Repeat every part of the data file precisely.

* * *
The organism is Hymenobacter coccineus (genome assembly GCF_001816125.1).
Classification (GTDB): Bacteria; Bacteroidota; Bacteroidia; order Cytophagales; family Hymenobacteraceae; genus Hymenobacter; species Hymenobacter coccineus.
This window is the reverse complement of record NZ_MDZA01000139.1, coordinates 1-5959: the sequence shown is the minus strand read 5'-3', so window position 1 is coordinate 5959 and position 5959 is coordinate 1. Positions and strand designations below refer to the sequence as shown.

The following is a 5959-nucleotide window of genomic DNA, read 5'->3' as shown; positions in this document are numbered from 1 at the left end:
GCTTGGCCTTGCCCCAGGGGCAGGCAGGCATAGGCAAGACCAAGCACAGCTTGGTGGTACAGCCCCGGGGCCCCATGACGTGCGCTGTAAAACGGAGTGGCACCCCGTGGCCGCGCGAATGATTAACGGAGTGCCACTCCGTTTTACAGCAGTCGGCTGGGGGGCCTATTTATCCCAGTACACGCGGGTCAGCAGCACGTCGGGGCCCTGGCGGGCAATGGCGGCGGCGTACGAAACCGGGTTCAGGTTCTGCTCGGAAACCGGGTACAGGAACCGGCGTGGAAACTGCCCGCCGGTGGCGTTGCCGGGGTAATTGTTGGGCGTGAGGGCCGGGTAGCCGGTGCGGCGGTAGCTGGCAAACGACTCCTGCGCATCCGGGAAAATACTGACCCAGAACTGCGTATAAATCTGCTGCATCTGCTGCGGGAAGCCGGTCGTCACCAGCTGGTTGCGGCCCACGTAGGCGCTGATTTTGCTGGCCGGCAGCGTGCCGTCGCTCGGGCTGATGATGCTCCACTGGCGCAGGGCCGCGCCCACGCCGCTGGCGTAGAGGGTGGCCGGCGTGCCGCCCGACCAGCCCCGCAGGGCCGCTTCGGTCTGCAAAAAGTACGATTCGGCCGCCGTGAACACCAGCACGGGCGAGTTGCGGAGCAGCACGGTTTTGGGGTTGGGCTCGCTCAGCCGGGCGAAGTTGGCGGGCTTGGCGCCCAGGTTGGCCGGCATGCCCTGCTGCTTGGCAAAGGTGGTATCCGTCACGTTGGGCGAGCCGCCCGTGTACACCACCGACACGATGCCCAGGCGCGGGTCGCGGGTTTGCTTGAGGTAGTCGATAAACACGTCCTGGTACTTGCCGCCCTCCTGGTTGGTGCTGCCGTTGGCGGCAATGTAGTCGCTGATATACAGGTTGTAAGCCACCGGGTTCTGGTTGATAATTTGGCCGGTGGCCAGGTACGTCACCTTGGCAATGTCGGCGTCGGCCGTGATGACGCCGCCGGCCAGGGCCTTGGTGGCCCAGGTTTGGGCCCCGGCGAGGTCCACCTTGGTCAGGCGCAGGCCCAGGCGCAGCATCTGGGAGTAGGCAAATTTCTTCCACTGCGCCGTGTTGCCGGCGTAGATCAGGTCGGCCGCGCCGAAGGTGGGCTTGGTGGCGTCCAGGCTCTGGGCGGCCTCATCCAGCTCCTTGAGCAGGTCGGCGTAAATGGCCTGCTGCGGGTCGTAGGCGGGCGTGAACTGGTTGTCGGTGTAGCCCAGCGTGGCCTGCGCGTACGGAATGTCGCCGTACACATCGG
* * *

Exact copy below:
The organism is Hymenobacter coccineus (genome assembly GCF_001816125.1).
Classification (GTDB): Bacteria; Bacteroidota; Bacteroidia; order Cytophagales; family Hymenobacteraceae; genus Hymenobacter; species Hymenobacter coccineus.
This window is the reverse complement of record NZ_MDZA01000139.1, coordinates 1-5959: the sequence shown is the minus strand read 5'-3', so window position 1 is coordinate 5959 and position 5959 is coordinate 1. Positions and strand designations below refer to the sequence as shown.

The following is a 5959-nucleotide window of genomic DNA, read 5'->3' as shown; positions in this document are numbered from 1 at the left end:
GCTTGGCCTTGCCCCAGGGGCAGGCAGGCATAGGCAAGACCAAGCACAGCTTGGTGGTACAGCCCCGGGGCCCCATGACGTGCGCTGTAAAACGGAGTGGCACCCCGTGGCCGCGCGAATGATTAACGGAGTGCCACTCCGTTTTACAGCAGTCGGCTGGGGGGCCTATTTATCCCAGTACACGCGGGTCAGCAGCACGTCGGGGCCCTGGCGGGCAATGGCGGCGGCGTACGAAACCGGGTTCAGGTTCTGCTCGGAAACCGGGTACAGGAACCGGCGTGGAAACTGCCCGCCGGTGGCGTTGCCGGGGTAATTGTTGGGCGTGAGGGCCGGGTAGCCGGTGCGGCGGTAGCTGGCAAACGACTCCTGCGCATCCGGGAAAATACTGACCCAGAACTGCGTATAAATCTGCTGCATCTGCTGCGGGAAGCCGGTCGTCACCAGCTGGTTGCGGCCCACGTAGGCGCTGATTTTGCTGGCCGGCAGCGTGCCGTCGCTCGGGCTGATGATGCTCCACTGGCGCAGGGCCGCGCCCACGCCGCTGGCGTAGAGGGTGGCCGGCGTGCCGCCCGACCAGCCCCGCAGGGCCGCTTCGGTCTGCAAAAAGTACGATTCGGCCGCCGTGAACACCAGCACGGGCGAGTTGCGGAGCAGCACGGTTTTGGGGTTGGGCTCGCTCAGCCGGGCGAAGTTGGCGGGCTTGGCGCCCAGGTTGGCCGGCATGCCCTGCTGCTTGGCAAAGGTGGTATCCGTCACGTTGGGCGAGCCGCCCGTGTACACCACCGACACGATGCCCAGGCGCGGGTCGCGGGTTTGCTTGAGGTAGTCGATAAACACGTCCTGGTACTTGCCGCCCTCCTGGTTGGTGCTGCCGTTGGCGGCAATGTAGTCGCTGATATACAGGTTGTAAGCCACCGGGTTCTGGTTGATAATTTGGCCGGTGGCCAGGTACGTCACCTTGGCAATGTCGGCGTCGGCCGTGATGACGCCGCCGGCCAGGGCCTTGGTGGCCCAGGTTTGGGCCCCGGCGAGGTCCACCTTGGTCAGGCGCAGGCCCAGGCGCAGCATCTGGGAGTAGGCAAATTTCTTCCACTGCGCCGTGTTGCCGGCGTAGATCAGGTCGGCCGCGCCGAAGGTGGGCTTGGTGGCGTCCAGGCTCTGGGCGGCCTCATCCAGCTCCTTGAGCAGGTCGGCGTAAATGGCCTGCTGCGGGTCGTAGGCGGGCGTGAACTGGTTGTCGGTGTAGCCCAGCGTGGCCTGCGCGTACGGAATGTCGCCGTACACATCGG